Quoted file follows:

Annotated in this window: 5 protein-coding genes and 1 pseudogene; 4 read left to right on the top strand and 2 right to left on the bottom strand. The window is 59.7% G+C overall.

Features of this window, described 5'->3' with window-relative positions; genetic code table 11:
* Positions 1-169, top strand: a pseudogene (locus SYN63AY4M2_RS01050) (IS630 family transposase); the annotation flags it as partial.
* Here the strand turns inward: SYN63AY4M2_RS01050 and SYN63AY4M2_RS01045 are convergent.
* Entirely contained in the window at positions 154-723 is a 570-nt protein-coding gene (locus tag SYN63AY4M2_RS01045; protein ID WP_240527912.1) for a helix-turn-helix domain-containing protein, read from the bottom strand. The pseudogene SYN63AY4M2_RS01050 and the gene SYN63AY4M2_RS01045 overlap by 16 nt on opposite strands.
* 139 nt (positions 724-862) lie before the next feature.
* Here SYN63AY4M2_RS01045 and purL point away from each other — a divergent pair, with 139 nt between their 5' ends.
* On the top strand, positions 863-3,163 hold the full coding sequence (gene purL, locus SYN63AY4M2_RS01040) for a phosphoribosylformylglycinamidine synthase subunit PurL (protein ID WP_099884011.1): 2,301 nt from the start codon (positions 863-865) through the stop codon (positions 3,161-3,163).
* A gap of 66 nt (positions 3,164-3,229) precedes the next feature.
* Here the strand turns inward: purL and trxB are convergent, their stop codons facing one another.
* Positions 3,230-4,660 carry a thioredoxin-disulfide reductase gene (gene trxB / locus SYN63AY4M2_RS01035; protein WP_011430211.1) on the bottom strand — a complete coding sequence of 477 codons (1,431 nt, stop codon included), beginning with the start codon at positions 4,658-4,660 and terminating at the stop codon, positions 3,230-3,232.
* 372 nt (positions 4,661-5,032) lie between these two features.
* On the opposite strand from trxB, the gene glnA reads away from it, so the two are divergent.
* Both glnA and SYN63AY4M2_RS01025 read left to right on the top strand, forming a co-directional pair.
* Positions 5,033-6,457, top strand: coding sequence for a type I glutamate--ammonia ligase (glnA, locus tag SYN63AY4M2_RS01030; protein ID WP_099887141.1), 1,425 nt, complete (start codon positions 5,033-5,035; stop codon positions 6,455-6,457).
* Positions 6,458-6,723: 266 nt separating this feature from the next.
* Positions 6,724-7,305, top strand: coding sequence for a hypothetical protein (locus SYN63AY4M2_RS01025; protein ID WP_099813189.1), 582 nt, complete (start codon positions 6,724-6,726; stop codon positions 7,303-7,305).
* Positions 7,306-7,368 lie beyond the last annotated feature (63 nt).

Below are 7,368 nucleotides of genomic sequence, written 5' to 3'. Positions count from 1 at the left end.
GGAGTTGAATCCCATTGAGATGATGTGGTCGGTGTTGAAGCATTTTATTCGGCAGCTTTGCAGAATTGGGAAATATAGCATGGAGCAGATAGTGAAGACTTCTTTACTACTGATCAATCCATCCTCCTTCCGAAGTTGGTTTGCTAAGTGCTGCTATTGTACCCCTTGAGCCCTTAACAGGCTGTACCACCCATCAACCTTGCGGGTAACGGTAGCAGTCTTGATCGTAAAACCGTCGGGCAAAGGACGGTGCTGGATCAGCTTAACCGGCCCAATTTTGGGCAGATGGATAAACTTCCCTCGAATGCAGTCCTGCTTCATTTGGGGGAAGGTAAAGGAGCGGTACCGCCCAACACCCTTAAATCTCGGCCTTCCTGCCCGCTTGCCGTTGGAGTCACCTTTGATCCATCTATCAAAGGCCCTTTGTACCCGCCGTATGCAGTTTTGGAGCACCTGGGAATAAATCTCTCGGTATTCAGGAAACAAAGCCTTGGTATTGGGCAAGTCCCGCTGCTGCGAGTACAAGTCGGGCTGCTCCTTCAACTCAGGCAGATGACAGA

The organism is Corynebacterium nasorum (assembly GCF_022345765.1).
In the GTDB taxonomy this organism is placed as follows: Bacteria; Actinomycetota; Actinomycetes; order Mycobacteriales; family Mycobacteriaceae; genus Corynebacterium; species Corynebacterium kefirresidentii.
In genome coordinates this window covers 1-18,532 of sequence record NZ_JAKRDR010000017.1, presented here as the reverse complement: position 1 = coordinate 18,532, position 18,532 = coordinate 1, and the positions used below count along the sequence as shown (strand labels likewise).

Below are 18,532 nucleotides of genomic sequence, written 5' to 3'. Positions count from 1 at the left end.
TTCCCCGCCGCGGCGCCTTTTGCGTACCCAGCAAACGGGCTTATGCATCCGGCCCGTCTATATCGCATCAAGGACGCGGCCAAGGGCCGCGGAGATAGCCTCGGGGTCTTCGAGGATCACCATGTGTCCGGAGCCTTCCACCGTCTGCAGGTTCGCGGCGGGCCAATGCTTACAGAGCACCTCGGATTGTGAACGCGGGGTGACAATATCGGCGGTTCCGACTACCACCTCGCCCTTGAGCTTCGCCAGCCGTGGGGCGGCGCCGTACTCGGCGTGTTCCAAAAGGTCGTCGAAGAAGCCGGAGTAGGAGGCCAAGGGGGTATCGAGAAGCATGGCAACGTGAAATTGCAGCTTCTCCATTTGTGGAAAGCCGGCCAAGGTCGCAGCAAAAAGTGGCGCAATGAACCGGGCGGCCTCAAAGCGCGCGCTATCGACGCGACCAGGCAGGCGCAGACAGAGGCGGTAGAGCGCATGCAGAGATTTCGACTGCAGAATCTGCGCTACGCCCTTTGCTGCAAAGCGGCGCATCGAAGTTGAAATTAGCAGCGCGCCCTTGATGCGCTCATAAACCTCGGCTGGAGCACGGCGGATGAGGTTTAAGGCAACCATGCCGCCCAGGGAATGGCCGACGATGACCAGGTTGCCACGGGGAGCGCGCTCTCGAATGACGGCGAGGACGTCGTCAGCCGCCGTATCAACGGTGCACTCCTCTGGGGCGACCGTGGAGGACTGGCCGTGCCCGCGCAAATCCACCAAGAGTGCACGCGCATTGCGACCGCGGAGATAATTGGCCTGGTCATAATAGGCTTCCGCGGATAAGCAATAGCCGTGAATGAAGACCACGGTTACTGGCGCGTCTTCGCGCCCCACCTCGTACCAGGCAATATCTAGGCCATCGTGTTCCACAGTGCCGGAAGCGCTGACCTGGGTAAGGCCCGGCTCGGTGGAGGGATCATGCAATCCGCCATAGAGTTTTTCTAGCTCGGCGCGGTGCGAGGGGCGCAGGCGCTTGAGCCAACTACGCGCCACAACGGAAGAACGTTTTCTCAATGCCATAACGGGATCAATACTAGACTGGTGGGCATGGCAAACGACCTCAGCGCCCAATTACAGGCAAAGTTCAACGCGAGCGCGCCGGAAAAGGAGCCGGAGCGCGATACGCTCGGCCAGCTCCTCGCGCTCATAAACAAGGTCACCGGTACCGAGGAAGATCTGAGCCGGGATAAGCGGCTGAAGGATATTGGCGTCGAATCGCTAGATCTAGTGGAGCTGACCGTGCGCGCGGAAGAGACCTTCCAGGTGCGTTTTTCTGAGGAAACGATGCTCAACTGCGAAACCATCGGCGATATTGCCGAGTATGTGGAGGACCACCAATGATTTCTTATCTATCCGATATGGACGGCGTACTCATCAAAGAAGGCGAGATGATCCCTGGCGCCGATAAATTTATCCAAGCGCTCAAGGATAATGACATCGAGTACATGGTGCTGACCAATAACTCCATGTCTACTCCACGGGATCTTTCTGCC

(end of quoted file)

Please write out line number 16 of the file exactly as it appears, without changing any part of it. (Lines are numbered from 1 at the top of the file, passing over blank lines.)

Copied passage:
* Positions 6,458-6,723: 266 nt separating this feature from the next.